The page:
Relative concentration of majority carrier in N
-
type material: electrons

Si

P

Si

Si

Si

Si

B

Si

P
-
type

N
-
type

Diffusion establishes a charge separation, which sets up an electric field. The field exerts a
force on the electrons opposite the direction of diffusion.

P
-
type

N
-
type

Diffusion “force”

Si

P
+

Si

Si

Si

Si

B
-

Si

Electric
force
(on electrons) due to equilibrium field

Electrons

Electrons

Electric
field
(oriented from positive to negative), ~0.75V

Diffusion continues and the charge separation continues to grow in magnitude, until the force
of the electric field due to the charge separation equally opposes the force of diffusion. At this
point, there is no net current flow across the junction, and the electron concentration at either
side of the junction reaches an equilibrium value.

Diffusion “force”

P
-
type

N
-
type

Electrons : equilibrium

Electric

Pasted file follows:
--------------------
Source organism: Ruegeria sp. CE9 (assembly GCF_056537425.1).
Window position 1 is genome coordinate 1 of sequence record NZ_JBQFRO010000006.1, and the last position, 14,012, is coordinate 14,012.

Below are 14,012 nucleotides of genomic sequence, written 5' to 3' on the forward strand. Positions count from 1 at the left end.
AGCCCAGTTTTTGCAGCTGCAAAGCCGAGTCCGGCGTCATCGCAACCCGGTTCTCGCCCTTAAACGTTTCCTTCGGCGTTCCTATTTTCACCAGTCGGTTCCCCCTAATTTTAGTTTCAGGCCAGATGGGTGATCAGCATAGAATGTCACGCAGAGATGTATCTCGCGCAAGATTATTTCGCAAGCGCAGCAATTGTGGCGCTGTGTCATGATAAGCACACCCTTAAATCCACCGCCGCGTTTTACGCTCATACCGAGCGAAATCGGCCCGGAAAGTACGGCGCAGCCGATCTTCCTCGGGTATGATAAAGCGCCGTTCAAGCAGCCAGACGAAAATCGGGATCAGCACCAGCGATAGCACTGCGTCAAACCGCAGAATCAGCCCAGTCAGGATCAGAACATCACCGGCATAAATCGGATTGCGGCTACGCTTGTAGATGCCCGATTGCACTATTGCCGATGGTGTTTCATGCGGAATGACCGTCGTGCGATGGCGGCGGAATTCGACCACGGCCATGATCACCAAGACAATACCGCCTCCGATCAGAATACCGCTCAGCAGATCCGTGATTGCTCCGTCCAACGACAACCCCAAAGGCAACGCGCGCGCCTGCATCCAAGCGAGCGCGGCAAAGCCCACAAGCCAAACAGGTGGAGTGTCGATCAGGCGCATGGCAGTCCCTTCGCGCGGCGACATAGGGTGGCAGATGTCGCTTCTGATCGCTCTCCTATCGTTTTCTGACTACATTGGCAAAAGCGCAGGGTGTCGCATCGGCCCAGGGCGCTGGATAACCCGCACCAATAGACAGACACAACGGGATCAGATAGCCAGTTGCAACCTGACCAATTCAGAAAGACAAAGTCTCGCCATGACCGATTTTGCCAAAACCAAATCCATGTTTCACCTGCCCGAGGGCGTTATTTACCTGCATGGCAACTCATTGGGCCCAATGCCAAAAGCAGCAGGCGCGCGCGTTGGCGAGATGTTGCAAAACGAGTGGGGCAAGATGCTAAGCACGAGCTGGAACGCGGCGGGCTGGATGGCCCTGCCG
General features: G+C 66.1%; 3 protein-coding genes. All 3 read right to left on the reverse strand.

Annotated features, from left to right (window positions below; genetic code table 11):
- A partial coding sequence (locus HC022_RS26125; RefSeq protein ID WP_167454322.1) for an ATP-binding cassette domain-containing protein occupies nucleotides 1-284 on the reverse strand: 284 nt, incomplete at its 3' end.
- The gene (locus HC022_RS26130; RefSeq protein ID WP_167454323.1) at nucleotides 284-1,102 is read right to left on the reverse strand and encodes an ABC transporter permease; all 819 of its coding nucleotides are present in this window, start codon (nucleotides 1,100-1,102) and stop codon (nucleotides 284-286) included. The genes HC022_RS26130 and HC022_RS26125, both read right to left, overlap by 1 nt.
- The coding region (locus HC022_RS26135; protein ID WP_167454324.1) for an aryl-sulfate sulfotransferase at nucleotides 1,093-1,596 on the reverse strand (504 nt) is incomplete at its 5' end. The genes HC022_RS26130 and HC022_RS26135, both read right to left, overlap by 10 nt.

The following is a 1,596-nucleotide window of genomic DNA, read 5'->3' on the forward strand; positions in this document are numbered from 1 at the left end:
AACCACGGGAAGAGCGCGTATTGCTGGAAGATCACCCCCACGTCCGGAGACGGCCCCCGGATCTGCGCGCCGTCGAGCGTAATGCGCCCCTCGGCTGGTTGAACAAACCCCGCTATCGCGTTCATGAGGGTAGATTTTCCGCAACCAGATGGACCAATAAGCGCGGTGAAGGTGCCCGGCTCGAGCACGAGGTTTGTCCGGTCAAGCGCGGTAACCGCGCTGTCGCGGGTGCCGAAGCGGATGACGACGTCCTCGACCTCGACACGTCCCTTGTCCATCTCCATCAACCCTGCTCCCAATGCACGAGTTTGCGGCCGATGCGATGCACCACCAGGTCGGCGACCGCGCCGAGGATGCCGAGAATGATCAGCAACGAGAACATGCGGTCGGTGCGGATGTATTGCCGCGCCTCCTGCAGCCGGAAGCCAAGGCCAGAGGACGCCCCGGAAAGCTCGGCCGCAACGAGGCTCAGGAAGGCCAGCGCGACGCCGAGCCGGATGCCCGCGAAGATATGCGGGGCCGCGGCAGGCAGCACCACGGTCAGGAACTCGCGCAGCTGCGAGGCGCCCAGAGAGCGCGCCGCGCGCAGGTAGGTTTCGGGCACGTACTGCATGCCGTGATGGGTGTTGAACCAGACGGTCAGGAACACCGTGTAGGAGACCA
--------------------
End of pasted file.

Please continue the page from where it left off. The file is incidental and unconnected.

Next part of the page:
force
(on electrons)

Electric
field
(oriented from positive to negative) , ~0.75V

In reverse bias voltage, the fields are oriented in the same direction, and the magnitude of the
electric field in the space charge region increases above the equilibrium value. This holds back
electrons, and no current flows. With forward bias, the net result is that the eclectic field at
the junction is lower than the equilibrium value, and electrons diffuse.

N

P

Si

P+

Si

Si

Si

Si

B
-

Si

-

+

Applied

Field

Reverse Bias

Equilibrium

Field, ~0.75V


Force

Net Field > Equilibrium

Reverse
-
bias voltage increases net field at the junction, opposing diffusion. Charges are drawn
away from the junction by the field.

P
-
type

Net electric force due to fields

N
-
type

Diffusion “force”

Electrons

Electric
field
(oriented from positive to negative)

Applied electric field from reverse
-
bias voltage polarity

Electrons drawn from P
-
type material near junction

In reverse bias voltage, the fields are oriented in the same direction, and the magnitude of the
electric field in the space charge region increases above the equilibrium value. This holds back
electrons, and no current flows. With forward bias, the net result is that the eclectic field at
the junction is lower than the equilibrium value, and electrons diffuse.